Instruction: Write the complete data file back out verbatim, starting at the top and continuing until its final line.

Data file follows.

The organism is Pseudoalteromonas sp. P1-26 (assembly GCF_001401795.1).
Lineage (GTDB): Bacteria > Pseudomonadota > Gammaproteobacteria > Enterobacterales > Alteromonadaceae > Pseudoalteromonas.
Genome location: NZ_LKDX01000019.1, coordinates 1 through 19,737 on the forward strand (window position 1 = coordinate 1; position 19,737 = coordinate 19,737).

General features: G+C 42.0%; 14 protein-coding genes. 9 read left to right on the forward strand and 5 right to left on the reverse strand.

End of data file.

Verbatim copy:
The organism is Pseudoalteromonas sp. P1-26 (assembly GCF_001401795.1).
Lineage (GTDB): Bacteria > Pseudomonadota > Gammaproteobacteria > Enterobacterales > Alteromonadaceae > Pseudoalteromonas.
Genome location: NZ_LKDX01000019.1, coordinates 1 through 19,737 on the forward strand (window position 1 = coordinate 1; position 19,737 = coordinate 19,737).

General features: G+C 42.0%; 14 protein-coding genes. 9 read left to right on the forward strand and 5 right to left on the reverse strand.